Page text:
In this case, open-source vs. close-source doesn't matter. Even if you are sure that the software implements the algorithm correctly, you need to trust the designer of the algorithm as well.

A look at consumer software

Some platforms have prefered ways to install software above the base operating system. On mobile platforms, software is typically distributed through a channel controlled by the platform vendor (App Store, Android Market, …). This channel ensures that what you get is what the platform vendor wants you to get. As such, it protects you against malicious third parties who might try to trick you into installing a trojaned version of a legitimate application. This does not protect against an application that is malicious in the first place, since platform vendors only make extremely cursory checks on the applications they distribute, if any.

On the desktop side, commercial software is usually distributed directly to consumers or through generally-reliable third party (ISPs, in the old days the mail or brick-and-mortar stores). Free software is another matter. Most Linux distributions include a large amount of software, and sign application packages. Like in the mobile case, package makers do not make more than cursory checks (though they do reject dodgy-looking applications), so you cannot count on them detecting a backdoor introduced by the application author. But you can limit your trust to the application authors and the distribution maintainers, because the distribution infrastructure protects against tampering by third parties. If a backdoor is ever discovered, you can count on its being corrected fast, and on receiving security upgrades as soon as they are available. Mac OS X has similar distribution channels (an official store and several free software distributors).

The Windows world is different: Windows users typically install a lot of third-party zero-cost software through channels with no controls, and these have no automatic upgrade mechanism. I can work comfortably on an Ubuntu PC with very little software that isn't provided by Ubuntu in a signed package; on Windows I need many third-party programs (a web browser, a word processor, many “productivity” applets, …). This, together with the fact that attackers target Windows more because most potential victims are running Windows, makes the risk of backdoors higher. Not directly because Windows is closed source, but because it lacks an application distribution infrastructure. Such infrastructures can work both in the free and open source world, and in the closed-source for-pay world.

General considerations

It's difficult to be sure about the history of backdoors or to get accurrate statistics, because by definition the really successful ones are the ones we don't know about. However, the ability to discover failed attempts can be instructive. Regarding the Linux kernel, there was a famous attempt to inject a backdoor which was caught by an inconsistency in source control. You can watch the discovery unfold on the Linux kernel mailing list; there have been many write-ups, e.g. on Kerneltrap, SecurityFocus.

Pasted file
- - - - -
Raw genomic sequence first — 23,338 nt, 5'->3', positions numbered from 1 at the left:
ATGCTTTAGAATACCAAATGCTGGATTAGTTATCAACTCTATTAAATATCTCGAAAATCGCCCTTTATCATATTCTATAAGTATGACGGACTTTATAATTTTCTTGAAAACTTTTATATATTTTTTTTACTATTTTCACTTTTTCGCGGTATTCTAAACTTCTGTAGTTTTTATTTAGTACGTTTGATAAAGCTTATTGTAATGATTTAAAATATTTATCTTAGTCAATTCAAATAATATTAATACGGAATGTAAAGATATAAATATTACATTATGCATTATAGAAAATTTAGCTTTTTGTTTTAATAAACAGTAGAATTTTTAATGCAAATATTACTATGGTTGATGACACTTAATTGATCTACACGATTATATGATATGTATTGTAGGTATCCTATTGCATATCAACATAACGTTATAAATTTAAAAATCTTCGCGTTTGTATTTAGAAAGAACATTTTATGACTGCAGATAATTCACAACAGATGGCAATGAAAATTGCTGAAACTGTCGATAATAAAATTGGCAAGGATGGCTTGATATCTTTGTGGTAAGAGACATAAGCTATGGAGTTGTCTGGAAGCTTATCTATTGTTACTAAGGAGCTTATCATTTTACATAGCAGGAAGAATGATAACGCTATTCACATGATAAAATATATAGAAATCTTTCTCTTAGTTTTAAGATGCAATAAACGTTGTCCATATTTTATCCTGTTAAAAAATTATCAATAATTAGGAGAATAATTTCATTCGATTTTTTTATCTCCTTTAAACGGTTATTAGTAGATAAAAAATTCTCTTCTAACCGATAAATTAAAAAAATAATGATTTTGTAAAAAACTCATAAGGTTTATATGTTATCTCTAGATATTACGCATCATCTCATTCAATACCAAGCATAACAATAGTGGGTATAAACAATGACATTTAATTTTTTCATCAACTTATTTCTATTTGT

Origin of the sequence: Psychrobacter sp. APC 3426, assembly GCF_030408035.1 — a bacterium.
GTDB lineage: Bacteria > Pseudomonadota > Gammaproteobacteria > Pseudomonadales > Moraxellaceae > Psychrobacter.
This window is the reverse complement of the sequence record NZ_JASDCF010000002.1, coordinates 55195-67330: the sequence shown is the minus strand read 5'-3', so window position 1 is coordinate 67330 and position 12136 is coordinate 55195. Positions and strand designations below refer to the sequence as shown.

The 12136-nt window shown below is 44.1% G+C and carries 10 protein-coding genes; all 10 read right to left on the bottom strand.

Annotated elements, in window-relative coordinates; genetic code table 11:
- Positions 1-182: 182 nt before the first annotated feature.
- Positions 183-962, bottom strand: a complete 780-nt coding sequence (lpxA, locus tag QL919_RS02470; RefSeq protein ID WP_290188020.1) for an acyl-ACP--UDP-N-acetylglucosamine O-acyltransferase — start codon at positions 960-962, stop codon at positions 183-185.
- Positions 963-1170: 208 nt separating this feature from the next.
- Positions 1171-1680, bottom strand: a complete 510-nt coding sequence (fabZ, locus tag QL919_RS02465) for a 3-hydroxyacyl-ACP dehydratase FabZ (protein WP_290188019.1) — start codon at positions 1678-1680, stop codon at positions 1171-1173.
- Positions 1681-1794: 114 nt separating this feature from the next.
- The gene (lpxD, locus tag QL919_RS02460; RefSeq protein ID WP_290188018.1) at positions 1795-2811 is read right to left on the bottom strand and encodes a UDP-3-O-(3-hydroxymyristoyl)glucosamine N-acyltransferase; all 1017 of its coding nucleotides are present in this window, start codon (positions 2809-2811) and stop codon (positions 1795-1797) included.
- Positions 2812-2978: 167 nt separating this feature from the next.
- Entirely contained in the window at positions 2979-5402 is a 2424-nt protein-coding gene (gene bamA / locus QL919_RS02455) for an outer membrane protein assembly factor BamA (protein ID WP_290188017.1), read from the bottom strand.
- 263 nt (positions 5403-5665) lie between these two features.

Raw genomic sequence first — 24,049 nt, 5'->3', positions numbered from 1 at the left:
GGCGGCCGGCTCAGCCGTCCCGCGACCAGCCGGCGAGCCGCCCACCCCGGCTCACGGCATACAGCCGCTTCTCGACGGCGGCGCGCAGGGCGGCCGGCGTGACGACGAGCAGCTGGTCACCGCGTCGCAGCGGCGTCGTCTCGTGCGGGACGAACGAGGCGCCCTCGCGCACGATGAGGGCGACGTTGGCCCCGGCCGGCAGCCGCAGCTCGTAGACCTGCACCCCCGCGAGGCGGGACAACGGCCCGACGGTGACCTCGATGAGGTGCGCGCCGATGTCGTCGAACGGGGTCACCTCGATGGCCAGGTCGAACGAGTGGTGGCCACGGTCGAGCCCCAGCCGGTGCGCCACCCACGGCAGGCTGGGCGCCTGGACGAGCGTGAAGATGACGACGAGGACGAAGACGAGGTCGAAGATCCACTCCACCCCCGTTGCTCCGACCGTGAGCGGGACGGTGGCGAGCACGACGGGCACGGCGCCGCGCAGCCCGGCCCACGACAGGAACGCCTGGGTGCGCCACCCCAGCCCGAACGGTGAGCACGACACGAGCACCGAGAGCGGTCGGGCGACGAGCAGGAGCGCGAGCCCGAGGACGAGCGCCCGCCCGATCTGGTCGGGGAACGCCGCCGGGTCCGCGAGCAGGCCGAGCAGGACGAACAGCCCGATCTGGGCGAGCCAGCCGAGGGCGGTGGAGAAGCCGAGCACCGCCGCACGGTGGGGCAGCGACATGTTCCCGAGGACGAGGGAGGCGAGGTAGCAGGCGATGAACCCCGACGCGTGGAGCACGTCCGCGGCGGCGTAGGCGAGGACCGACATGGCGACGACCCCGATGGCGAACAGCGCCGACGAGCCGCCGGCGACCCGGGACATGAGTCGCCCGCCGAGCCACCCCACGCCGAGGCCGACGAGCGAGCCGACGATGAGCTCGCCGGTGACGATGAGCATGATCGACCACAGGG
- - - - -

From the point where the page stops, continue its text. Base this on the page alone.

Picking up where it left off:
All in all, I don't see an intrinsic winner between open source and closed source software, when it comes to backdoors. Open source software does have the potential to reach to the same level of assurances as closed source software, while keeping the advantages brought by wide exposure. You can certainly have someone taking responsibility for open source software, if you're willing to pay for it. So open source software is able to reach a higher assurance level — but this doesn't mean that it does in all cases.

There is one way in which open source wins: if you're concerned about a specific backdoor in a specific application (as opposed to the system as a whole). With open source code, you can look at the source and see if there is a master password, or whether random numbers are generated properly.

  • Good comments. I suppose that it would easily be detected if the main repository for a signed open source distro were to be compromised, as the signature check would fail. And every checked out copy would probably have a full change history with intact signatures. So the people controlling the distro could recover easily enough. Why do we trust those people, though? Where can I get a better idea of how that process really works (with Linux, for example)?
    – Jim
    Feb 1, 2012 at 23:36
  • 1
    @Jim There was one famous attempt to insert a root hole in the Linux kernel a few years ago. Many Google hits for Linux+backdoor discuss it, e.g. SecurityFocus, discovery on lkml, Kerneltrap. The attempt was discovered by an inconsistency in source control. Feb 2, 2012 at 0:17
  • @Jim Also, I assume you're familiar with Ken Thompson's famous Unix backdoor? If not, drop everything and read Reflections on Trusting Trust. Introducing the backdoor involved changing the code, recompiling the compiler and changing the code back. A fully auditable source control and build system would have caught that (or at least left the evidence visible). Feb 2, 2012 at 0:42
  • Awesome answer. TL;DR version: "Who watches the watchers?" This is not a new problem
    – naught101
    Sep 11, 2013 at 6:45
  • Excellent examples too. That Linux example is heartening: someone was watching closely. I think that couldn't happen today, due to the distributed nature of git, but it makes you wonder. How hard would it be for some well-resourced government or corporate agency to hack the laptop of one of the linux core devs, and replace the git binaries with something that makes such a minor modification to a large commit, and hides it? Not sure how good the Linux kernel review processes are, but something that small can easily slip through one or two reviewers' hands...
    – naught101
    Sep 11, 2013 at 6:56

The theory is:

  • Closed-source software is mostly non-trojaned because the vendor of such software is legally responsible for the software contents, and easily tracked down, should a hidden malicious code be revealed to be part of it (e.g. through reverse engineering).

  • Open-source software is mostly non-trojaned because it is very difficult to inconspicuously smuggle extra code when the source code is in plain view of everybody. Presumably, open-source code is regularly read by other people so backdoors would soon be detected.

The practice is:

  • Closed-source software is mostly non-trojaned because nobody bothered to plant a backdoor in it.
  • Open-source software is mostly non-trojaned because nobody bothered to plant a backdoor in it.